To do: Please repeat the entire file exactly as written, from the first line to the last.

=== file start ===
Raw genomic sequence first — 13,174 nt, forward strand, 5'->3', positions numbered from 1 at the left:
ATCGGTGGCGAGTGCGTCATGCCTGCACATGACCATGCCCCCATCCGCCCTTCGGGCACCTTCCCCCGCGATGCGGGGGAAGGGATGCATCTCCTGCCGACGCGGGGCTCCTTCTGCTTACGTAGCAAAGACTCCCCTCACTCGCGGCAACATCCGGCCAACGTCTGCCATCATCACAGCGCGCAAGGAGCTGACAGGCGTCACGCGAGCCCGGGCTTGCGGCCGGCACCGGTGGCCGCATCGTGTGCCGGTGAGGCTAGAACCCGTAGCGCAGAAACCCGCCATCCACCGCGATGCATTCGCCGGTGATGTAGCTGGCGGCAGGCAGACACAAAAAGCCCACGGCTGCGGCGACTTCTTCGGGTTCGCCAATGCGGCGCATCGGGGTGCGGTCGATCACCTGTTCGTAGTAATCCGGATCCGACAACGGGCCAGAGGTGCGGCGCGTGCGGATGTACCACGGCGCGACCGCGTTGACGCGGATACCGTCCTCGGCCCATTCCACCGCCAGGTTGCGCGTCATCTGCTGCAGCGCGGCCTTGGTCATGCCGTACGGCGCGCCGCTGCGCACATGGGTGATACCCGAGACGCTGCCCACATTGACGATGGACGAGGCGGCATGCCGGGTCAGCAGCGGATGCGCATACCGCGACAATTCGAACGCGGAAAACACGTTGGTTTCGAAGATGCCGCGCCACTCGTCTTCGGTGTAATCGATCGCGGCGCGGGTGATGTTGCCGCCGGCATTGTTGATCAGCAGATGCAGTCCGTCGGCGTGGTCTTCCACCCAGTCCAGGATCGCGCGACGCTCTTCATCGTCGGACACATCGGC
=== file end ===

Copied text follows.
Raw genomic sequence first — 13,174 nt, forward strand, 5'->3', positions numbered from 1 at the left:
ATCGGTGGCGAGTGCGTCATGCCTGCACATGACCATGCCCCCATCCGCCCTTCGGGCACCTTCCCCCGCGATGCGGGGGAAGGGATGCATCTCCTGCCGACGCGGGGCTCCTTCTGCTTACGTAGCAAAGACTCCCCTCACTCGCGGCAACATCCGGCCAACGTCTGCCATCATCACAGCGCGCAAGGAGCTGACAGGCGTCACGCGAGCCCGGGCTTGCGGCCGGCACCGGTGGCCGCATCGTGTGCCGGTGAGGCTAGAACCCGTAGCGCAGAAACCCGCCATCCACCGCGATGCATTCGCCGGTGATGTAGCTGGCGGCAGGCAGACACAAAAAGCCCACGGCTGCGGCGACTTCTTCGGGTTCGCCAATGCGGCGCATCGGGGTGCGGTCGATCACCTGTTCGTAGTAATCCGGATCCGACAACGGGCCAGAGGTGCGGCGCGTGCGGATGTACCACGGCGCGACCGCGTTGACGCGGATACCGTCCTCGGCCCATTCCACCGCCAGGTTGCGCGTCATCTGCTGCAGCGCGGCCTTGGTCATGCCGTACGGCGCGCCGCTGCGCACATGGGTGATACCCGAGACGCTGCCCACATTGACGATGGACGAGGCGGCATGCCGGGTCAGCAGCGGATGCGCATACCGCGACAATTCGAACGCGGAAAACACGTTGGTTTCGAAGATGCCGCGCCACTCGTCTTCGGTGTAATCGATCGCGGCGCGGGTGATGTTGCCGCCGGCATTGTTGATCAGCAGATGCAGTCCGTCGGCGTGGTCTTCCACCCAGTCCAGGATCGCGCGACGCTCTTCATCGTCGGACACATCGGC